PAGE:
Cellulose Insulation Procedures
Consider this green insulation for new or existing homes
By Robert Ferguson
Cellulose insulation is gaining popularity as a green insulation choice for residential and commercial buildings. The most common type derives from shredded newspaper. Other types include cardboard, straw, hemp, corn husks, and sawdust. Cellulose is composed of 75 percent to 85 percent recycled paper fiber. The other 15 percent is sodium borate, boric acid or ammonium sulfate that makes it fire resistant. Cellulose uses more recycled material than any other form of insulation and uses less embodied energy than fiberglass.
The four modern types of cellulose insulation are dry cellulose loose fill, spray applied cellulose wet-spray, stabilized cellulose and low-dust cellulose. For do-it-yourselfers, home improvement centers and building suppliers sell cellulose in bags for easy delivery to the job site.
For existing homes, blow dry cellulose into wall cavities through holes cut into the drywall. Insulate the attic by dispersing the material evenly throughout the area. Spray-applied cellulose is mixed with water and sometimes small amounts of adhesive. Blow this type of cellulose insulation into new wall cavities before drywall insulation. Wet-spray cellulose eliminates the need for temporary retainers that dry cellulose requires for new construction. Stabilized cellulose, mixed with small amounts of water to activate an adhesive, resists settling which reduces the amount of insulation needed. This is particularly attractive for attics, as less insulation will have less weight, reducing the chance of ceiling sag. For applications where dust is a concern, use low-dust cellulose. The cellulose has small amounts of oil added to control the dust it produces during installation. The cellulose requires a specially designed blower for installation. Some home improvement centers will loan you the blower when you buy the cellulose.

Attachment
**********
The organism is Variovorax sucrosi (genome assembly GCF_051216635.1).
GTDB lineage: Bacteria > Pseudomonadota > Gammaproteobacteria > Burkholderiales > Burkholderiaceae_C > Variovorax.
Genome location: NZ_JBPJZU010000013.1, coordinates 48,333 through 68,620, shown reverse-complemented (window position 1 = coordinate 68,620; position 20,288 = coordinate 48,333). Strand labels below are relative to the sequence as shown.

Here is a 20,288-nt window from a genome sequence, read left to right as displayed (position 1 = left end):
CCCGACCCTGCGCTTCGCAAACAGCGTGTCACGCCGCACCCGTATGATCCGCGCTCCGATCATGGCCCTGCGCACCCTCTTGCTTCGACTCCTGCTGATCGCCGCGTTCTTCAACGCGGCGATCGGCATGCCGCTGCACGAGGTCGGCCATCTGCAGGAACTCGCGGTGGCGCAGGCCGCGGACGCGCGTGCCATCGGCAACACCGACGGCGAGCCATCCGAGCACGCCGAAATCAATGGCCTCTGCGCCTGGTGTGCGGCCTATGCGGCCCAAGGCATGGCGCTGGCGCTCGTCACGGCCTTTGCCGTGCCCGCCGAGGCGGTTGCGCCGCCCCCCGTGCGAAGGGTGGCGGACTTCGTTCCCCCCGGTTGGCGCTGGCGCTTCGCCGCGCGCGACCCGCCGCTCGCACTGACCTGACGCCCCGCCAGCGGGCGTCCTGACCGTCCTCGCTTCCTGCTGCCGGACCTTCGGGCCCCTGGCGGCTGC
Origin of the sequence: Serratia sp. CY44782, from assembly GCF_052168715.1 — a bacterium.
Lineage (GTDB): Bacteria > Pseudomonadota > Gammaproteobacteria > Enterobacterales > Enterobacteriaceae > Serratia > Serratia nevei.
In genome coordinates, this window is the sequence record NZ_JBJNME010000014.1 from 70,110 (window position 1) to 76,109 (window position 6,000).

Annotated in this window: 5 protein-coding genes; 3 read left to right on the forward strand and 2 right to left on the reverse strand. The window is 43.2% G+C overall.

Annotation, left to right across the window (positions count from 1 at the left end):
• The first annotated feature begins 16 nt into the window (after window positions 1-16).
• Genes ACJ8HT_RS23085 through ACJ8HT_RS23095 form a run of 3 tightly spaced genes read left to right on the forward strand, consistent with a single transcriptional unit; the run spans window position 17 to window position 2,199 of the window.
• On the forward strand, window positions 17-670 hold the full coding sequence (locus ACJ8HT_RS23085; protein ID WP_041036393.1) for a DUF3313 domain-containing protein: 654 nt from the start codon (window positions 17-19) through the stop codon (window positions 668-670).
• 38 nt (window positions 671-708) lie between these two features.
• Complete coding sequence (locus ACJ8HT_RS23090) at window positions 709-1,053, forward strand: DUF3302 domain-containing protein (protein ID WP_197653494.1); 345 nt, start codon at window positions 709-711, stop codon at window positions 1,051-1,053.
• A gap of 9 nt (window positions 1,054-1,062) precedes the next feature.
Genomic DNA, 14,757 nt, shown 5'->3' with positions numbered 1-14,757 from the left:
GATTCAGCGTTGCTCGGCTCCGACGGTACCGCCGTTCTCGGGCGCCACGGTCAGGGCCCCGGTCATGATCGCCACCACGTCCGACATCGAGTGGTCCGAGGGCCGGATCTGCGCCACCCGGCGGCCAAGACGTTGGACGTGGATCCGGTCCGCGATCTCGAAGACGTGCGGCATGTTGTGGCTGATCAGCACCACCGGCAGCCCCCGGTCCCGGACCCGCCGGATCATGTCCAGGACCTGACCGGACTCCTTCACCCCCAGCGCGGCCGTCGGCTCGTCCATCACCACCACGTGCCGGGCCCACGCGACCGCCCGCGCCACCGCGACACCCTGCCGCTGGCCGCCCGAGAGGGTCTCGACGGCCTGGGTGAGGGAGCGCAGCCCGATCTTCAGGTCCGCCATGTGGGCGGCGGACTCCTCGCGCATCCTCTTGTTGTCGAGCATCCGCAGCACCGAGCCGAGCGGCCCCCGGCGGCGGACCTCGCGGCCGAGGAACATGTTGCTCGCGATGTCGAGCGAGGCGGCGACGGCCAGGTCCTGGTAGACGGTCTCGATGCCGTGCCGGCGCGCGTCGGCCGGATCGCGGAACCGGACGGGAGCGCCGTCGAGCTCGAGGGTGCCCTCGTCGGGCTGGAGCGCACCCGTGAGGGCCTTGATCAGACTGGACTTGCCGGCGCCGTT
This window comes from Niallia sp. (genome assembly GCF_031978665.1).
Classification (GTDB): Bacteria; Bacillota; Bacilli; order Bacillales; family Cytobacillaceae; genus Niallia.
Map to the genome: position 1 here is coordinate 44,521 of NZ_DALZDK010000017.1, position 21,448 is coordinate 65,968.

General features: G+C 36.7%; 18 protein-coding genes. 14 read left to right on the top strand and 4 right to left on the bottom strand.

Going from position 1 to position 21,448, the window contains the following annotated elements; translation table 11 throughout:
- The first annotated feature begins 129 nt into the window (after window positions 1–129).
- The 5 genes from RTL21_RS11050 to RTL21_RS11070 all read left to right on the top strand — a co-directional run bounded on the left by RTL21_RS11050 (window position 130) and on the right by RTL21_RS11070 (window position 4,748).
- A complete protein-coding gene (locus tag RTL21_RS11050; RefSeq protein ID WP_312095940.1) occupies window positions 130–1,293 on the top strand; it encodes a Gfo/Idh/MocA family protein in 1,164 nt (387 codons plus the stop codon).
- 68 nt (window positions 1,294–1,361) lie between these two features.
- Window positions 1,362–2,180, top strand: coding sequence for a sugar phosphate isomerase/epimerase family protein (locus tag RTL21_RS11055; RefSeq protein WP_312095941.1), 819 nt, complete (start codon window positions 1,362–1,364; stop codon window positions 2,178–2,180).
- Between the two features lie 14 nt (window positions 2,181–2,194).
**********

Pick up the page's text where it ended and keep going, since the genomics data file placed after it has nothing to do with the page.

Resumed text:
Cellulose is made of recycled materials that would otherwise end up in a landfill. It does not produce ozone-depleting gasses. Properly insulating a home or business saves energy, reducing costs associated with its production and lowering carbon emissions. Blown insulation avoids obstacles that would interfere with other types of insulation. The borate in cellulose provides resistance to mold, insects and rodents.
When insulating an attic, you must be able to enter and maneuver your way around it. Cellulose usually creates an irritating dust when installed. Using dust masks or the low-dust cellulose reduces this problem. If you're not up to the physical demands of the task, hire a qualified technician for the project.
About the Author
Robert Ferguson is a licensed building contractor with more than 30 years of experience, focusing primarily on residential remodeling, repair, renovation and construction.
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